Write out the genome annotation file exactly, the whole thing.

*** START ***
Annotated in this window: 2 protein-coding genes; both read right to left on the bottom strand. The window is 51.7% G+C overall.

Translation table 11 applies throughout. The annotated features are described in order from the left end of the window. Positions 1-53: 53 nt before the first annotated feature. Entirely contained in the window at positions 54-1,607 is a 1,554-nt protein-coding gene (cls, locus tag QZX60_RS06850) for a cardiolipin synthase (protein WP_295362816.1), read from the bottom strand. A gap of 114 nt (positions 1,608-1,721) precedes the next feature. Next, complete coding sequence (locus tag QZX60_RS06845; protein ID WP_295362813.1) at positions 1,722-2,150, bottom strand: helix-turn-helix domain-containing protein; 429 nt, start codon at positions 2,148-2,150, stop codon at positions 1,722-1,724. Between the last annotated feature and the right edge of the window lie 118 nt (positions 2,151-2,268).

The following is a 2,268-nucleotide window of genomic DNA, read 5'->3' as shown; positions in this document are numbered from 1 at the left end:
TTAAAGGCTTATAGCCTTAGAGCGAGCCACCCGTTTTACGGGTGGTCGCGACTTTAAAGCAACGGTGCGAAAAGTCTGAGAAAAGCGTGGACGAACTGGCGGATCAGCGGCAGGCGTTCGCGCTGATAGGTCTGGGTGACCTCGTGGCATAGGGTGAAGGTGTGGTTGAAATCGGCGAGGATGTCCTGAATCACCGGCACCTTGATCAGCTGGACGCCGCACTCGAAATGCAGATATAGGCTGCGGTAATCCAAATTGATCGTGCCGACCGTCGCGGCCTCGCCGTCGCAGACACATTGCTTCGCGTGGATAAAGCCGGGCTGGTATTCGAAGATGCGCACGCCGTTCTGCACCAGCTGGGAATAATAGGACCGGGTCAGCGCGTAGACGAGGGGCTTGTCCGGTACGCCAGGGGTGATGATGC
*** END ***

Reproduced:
Annotated in this window: 2 protein-coding genes; both read right to left on the bottom strand. The window is 51.7% G+C overall.

Translation table 11 applies throughout. The annotated features are described in order from the left end of the window. Positions 1-53: 53 nt before the first annotated feature. Entirely contained in the window at positions 54-1,607 is a 1,554-nt protein-coding gene (cls, locus tag QZX60_RS06850) for a cardiolipin synthase (protein WP_295362816.1), read from the bottom strand. A gap of 114 nt (positions 1,608-1,721) precedes the next feature. Next, complete coding sequence (locus tag QZX60_RS06845; protein ID WP_295362813.1) at positions 1,722-2,150, bottom strand: helix-turn-helix domain-containing protein; 429 nt, start codon at positions 2,148-2,150, stop codon at positions 1,722-1,724. Between the last annotated feature and the right edge of the window lie 118 nt (positions 2,151-2,268).

The following is a 2,268-nucleotide window of genomic DNA, read 5'->3' as shown; positions in this document are numbered from 1 at the left end:
TTAAAGGCTTATAGCCTTAGAGCGAGCCACCCGTTTTACGGGTGGTCGCGACTTTAAAGCAACGGTGCGAAAAGTCTGAGAAAAGCGTGGACGAACTGGCGGATCAGCGGCAGGCGTTCGCGCTGATAGGTCTGGGTGACCTCGTGGCATAGGGTGAAGGTGTGGTTGAAATCGGCGAGGATGTCCTGAATCACCGGCACCTTGATCAGCTGGACGCCGCACTCGAAATGCAGATATAGGCTGCGGTAATCCAAATTGATCGTGCCGACCGTCGCGGCCTCGCCGTCGCAGACACATTGCTTCGCGTGGATAAAGCCGGGCTGGTATTCGAAGATGCGCACGCCGTTCTGCACCAGCTGGGAATAATAGGACCGGGTCAGCGCGTAGACGAGGGGCTTGTCCGGTACGCCAGGGGTGATGATGC